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Posted by on Aug 27, 2015

So, How Is Uniform Guidance Implementation Going?

So, How Is Uniform Guidance Implementation Going?

Blog Image_Grants News (2)Some of you might be thinking, “It’s only four months until Christmas.” I’m thinking, “wow, only four months until the Uniform Guidance first anniversary. So how are things going?”

It’s an important question that we need to ask of ourselves in the Federal grants community. Certainly we have peppered you with information about all of the things Federal agencies, pass-through entities, and recipients need to do related to the Uniform Guidance through this blog. With that in mind, it is probably time to take a step back to make sure you and your organization have taken the necessary steps to fully implement 2 CFR 200.

  • Document the changes your organization has made to-date. Knowing that an underpinning of the Uniform Guidance is increased transparency, it will be to your organization’s benefit to document the changes made to comply. This way if an auditor comes knocking, you can demonstrate what changes to a system or internal policy were made, when, and who approved the change if appropriate.
  • Check those changes made against your original “2 CFR 200 to-do” list. It is possible that your organization has not made all of the necessary changes yet. This is also an opportunity for you to document when a particular item will be changed. Keep in mind that there could be good reason for holding off on the change (i.e., waiting until your new fiscal year before making audit requirement adjustments). You can also raise any red flags with your team on additional changes to policies and processes need to be made.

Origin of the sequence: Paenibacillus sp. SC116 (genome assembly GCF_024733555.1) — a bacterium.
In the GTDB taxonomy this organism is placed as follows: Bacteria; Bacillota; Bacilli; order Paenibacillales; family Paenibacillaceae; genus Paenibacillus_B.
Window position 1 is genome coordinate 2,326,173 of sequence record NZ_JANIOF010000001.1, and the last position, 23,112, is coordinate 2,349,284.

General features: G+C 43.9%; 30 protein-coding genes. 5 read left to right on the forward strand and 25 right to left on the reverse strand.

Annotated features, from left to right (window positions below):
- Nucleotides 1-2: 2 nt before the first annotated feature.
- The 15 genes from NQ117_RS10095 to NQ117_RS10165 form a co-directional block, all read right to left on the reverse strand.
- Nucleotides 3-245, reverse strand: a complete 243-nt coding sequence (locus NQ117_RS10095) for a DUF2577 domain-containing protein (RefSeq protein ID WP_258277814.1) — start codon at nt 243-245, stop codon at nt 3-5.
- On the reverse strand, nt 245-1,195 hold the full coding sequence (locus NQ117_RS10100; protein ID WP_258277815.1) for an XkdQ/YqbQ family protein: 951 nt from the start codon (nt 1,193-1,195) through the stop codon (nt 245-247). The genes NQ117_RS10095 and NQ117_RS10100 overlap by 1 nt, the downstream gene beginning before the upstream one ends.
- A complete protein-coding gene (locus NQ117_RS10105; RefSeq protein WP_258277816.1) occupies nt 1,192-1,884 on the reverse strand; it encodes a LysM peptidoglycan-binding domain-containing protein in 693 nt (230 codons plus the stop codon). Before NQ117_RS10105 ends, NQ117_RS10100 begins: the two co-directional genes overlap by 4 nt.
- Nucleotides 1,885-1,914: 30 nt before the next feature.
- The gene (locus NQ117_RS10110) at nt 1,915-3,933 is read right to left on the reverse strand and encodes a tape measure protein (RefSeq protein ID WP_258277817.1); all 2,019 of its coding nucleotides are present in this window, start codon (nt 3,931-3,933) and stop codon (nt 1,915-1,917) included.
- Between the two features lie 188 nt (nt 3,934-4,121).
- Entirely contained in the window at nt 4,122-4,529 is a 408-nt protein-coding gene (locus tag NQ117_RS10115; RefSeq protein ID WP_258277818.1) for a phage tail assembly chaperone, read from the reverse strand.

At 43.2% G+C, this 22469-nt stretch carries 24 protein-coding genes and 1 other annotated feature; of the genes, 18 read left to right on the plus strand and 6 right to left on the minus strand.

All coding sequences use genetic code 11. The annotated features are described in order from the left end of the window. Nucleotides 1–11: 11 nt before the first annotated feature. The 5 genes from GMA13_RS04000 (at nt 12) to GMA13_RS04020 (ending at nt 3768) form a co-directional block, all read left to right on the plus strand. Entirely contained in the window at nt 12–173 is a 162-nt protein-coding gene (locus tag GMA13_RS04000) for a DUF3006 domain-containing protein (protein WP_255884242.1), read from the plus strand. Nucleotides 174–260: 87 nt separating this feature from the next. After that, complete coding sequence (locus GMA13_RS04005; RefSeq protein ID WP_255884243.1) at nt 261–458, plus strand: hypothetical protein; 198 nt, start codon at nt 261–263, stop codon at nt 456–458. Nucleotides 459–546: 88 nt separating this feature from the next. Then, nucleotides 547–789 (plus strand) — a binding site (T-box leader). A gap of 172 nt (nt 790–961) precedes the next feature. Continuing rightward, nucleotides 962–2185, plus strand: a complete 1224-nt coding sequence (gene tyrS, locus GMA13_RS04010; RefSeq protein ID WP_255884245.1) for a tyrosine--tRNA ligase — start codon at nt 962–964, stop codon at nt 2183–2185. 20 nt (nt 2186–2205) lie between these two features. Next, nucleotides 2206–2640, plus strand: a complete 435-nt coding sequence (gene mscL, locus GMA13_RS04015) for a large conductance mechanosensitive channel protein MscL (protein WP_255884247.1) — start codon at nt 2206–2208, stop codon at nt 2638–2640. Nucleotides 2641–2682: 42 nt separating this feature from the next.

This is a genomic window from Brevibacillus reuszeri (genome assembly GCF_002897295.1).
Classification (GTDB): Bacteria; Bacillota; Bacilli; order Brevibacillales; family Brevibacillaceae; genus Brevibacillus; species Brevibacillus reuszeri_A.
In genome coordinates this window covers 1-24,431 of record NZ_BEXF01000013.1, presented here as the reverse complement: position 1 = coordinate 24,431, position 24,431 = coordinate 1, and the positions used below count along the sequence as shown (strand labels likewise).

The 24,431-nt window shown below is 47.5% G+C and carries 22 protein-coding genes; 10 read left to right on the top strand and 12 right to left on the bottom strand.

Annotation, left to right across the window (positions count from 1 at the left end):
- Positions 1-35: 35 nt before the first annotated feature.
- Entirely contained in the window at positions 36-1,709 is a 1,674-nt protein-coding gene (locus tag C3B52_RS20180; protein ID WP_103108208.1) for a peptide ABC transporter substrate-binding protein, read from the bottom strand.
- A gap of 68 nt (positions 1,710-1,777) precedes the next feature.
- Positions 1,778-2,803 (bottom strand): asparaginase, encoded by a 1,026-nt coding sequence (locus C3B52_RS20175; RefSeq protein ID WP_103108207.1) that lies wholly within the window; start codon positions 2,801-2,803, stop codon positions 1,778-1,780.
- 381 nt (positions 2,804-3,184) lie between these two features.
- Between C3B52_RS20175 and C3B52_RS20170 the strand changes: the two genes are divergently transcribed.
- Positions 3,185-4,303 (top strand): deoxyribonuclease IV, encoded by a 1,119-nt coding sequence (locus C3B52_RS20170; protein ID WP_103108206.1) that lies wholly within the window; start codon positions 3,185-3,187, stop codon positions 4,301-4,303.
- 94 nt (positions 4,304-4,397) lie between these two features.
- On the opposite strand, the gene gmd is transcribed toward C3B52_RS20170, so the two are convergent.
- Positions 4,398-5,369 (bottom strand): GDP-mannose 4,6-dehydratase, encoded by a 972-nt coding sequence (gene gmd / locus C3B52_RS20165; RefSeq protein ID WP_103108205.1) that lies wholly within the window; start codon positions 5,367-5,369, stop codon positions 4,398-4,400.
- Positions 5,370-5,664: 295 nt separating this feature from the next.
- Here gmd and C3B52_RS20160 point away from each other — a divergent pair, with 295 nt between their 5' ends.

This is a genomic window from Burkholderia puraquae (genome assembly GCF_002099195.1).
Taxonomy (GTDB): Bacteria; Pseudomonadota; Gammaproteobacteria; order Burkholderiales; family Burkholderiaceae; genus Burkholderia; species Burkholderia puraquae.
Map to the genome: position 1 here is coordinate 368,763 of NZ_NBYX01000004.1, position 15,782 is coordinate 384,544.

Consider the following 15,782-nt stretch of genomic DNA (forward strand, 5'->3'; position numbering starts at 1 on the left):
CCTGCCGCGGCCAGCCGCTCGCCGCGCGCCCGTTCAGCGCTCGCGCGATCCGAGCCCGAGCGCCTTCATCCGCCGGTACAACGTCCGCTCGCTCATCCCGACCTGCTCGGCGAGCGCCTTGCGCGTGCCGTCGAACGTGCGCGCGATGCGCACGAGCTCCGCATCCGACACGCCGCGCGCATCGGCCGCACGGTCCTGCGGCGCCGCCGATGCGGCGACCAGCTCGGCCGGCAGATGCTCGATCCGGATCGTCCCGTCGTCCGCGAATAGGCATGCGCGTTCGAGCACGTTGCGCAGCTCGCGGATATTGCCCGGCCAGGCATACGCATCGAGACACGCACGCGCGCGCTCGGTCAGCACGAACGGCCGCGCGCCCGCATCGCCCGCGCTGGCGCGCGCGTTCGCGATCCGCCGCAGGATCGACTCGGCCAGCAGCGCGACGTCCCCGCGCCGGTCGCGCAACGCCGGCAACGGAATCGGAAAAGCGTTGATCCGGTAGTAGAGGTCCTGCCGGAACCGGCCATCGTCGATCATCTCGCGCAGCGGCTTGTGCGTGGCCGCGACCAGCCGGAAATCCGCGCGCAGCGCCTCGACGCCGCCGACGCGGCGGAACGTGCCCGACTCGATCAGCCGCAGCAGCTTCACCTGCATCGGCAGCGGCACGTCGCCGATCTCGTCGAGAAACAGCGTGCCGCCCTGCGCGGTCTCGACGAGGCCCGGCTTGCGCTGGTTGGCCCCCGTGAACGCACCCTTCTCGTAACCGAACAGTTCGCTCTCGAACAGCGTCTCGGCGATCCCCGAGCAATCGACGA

• Don’t assume that everyone knows the Uniform Guidance. If you work with Federal grants day in day out, then it’s probably reasonable that you know of 2 CFR 200. But do you and your team really know it? I think it’s reasonable that not everyone needs to log onto to and read every section of Title 2. However, if you are working with the Uniform Guidance regularly, you do owe it to yourself to take the time to familiarize yourself with the changes and the structure of the rules. You also may need to take the time to ensure that you and your colleagues know and understand the nuances of how Federal agencies may have implemented 2 CFR 200 a bit differently.

We are nearing the point when we can stop referring to the “new” 2 CFR 200. These are the rules we must follow as the Federal grants community. We also need to be aware that the these rules are subject to change over time, and staying up to date.

We are also at the point where we can start identifying case studies, best practices, and lessons learned about Uniform Guidance implementation and impacts. Please continue to share your stories and examples in our classes and in the comment section below.

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